Return to Main Page   Dakota Birder Blog    

Sedge Wren

Cistothorus platensis

Length: 4.5 inches Wingspan: 6 inches Seasonality: Summer / Migrant
ID Keys: Brown upperparts with buffy underparts, narrow streaks on crown and back, short bill and tail.

Sedge Wren - Cistothorus platensis A shy resident of damp meadows and grasses.  The Marsh Wren is a close relative, but is normally found in deeper-water marshes than is the Sedge Wren.  Sedge Wrens generally stay well hidden, generally coming into view only when singing.  Like some other Wrens, the male builds many dummy nests, only completing the one that the female selects. 

Habitat: Grassy marshes, wet meadows, lush grassy fields.  Not found in deeper-water marshes like the Marsh Wren, prefers shallow-water marshes or lush dryland fields.

Diet: Mostly insects. 

Behavior: Primarily forages on the ground or very low in the vegetation, clambering around in search of insects.  Generally stays well hidden, although males will make themselves quite visible when in song.

Nesting: June and July

Song: Bold staccato notes followed by a rapid trill.

Migration: Neotropical migrant, summering in the Midwest, eastern Great Plains, and south-central Canada.  Winters along U.S. Gulf coast and points south.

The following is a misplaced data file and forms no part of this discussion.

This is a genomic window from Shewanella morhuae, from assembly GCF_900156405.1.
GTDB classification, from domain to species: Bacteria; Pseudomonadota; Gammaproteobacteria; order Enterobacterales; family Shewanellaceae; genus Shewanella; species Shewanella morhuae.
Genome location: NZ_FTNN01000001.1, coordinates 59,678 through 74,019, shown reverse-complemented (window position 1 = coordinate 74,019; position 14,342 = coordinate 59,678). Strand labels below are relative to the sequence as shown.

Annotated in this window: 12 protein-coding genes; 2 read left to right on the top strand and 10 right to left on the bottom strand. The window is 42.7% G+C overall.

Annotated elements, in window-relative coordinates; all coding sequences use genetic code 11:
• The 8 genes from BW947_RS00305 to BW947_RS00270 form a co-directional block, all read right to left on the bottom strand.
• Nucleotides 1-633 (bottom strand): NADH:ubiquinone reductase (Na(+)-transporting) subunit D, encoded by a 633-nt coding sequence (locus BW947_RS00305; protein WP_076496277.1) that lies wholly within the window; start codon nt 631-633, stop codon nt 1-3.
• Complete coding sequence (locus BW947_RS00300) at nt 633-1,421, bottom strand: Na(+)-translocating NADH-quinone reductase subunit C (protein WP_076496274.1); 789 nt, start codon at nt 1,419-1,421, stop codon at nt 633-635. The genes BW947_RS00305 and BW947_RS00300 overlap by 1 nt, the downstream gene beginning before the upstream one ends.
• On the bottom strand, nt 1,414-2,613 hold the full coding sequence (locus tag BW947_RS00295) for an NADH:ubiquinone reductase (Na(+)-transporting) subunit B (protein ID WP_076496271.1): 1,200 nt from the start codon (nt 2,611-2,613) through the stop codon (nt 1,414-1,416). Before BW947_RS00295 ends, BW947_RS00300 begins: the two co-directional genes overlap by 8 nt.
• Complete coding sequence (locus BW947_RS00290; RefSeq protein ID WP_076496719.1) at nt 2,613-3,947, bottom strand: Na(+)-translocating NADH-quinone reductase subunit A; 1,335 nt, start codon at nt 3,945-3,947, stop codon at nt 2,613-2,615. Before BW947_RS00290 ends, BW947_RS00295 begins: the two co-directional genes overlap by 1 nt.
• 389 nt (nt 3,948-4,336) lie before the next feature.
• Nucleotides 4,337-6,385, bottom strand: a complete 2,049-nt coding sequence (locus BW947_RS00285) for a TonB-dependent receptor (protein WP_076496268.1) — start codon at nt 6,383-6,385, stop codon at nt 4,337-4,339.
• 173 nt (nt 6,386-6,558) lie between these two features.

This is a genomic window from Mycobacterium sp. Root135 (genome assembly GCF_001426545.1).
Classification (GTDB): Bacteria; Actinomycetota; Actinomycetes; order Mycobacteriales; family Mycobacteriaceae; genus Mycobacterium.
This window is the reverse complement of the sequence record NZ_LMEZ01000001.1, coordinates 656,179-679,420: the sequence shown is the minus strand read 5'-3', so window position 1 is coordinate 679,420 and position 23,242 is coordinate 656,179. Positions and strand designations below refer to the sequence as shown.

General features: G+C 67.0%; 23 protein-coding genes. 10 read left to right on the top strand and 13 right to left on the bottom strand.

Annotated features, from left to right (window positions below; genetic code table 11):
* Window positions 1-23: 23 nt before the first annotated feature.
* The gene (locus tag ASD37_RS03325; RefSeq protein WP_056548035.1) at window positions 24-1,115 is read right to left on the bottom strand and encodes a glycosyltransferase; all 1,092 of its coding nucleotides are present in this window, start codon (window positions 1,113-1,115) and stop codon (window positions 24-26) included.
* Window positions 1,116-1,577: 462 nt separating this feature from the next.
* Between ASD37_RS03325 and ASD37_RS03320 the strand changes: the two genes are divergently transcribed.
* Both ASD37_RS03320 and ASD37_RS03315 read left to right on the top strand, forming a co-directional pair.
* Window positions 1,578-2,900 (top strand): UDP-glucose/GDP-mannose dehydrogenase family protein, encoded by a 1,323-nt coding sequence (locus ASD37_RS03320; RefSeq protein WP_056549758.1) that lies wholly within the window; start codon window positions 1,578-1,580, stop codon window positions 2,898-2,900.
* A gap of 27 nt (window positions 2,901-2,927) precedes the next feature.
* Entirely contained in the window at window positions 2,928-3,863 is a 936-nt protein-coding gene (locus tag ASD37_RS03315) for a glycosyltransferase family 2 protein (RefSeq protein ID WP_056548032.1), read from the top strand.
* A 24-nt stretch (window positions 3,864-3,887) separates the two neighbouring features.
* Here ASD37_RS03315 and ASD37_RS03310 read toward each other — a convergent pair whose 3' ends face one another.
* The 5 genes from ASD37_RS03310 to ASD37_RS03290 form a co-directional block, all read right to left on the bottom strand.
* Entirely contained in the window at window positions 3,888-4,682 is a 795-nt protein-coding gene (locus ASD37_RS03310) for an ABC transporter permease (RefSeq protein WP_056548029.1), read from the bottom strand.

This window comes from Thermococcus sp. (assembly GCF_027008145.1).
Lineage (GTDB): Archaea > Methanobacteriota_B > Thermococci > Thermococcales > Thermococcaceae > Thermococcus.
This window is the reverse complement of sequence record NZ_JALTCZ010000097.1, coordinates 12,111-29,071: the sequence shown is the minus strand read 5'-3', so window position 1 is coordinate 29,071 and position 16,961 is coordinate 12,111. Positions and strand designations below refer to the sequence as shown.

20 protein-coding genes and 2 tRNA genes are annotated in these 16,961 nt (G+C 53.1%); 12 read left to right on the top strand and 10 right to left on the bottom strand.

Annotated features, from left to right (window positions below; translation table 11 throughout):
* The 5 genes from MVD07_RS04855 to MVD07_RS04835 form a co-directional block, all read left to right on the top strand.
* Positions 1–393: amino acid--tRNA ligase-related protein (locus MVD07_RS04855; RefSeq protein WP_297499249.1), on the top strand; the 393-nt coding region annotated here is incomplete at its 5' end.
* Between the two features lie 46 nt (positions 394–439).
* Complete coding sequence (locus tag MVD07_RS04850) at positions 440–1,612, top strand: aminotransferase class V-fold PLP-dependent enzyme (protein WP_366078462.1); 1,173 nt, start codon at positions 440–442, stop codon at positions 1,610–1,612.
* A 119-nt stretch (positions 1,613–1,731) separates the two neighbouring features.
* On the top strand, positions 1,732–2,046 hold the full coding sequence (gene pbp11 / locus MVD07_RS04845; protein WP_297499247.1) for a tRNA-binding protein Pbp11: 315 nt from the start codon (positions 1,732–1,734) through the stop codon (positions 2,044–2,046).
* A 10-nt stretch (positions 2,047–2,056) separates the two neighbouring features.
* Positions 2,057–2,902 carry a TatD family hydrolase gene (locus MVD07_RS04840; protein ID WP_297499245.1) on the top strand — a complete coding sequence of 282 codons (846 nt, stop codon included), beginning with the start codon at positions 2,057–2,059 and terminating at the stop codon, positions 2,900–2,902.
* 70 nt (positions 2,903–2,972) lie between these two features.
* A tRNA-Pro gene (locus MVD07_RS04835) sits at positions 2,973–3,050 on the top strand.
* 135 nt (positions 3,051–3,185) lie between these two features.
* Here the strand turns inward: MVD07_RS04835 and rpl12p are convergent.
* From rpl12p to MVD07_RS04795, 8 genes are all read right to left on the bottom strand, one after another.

Interactive eBird Map: Click here to access an interactive eBird map of Sedge Wren sightings

Similar Species: Marsh Wren

Conservation Status: Declined in the 19th century and first part of the 20th century, but numbers have been on the increase in the last few decades. They are found over a wide geographic area and are common in some locations. The IUCN thus considers the Sedge Wren to be a species of "Least Concern".

Further Information: 1) USGS Patuxent Bird Identification InfoCenter, Sedge Wren

2) WhatBird - Sedge Wren

3) Audubon Guide - Sedge Wren

Photo Information: July 28th, 2006 -- Northwest of Sioux Falls in Minnehaha County -- Terry Sohl

Additional Photos: Click on the image chips or text links below for additional, higher-resolution Sedge Wren photos.

 

Click on the map below for a higher-resolution view
Sedge Wren - Range Map
South Dakota Status: Locally common summer breeder in the eastern half of the state.  Accidental migrant and summer resident in the west.

Additional Sedge Wren Photos
Click for a higher-resolution version of these photos
 Sedge Wren - Cistothorus platensisSedge Wren - Cistothorus platensisSedge Wren - Cistothorus platensisSedge Wren - Cistothorus platensisSedge Wren - Cistothorus platensisSedge Wren - Cistothorus platensisSedge Wren - Cistothorus platensisSedge Wren - Cistothorus platensis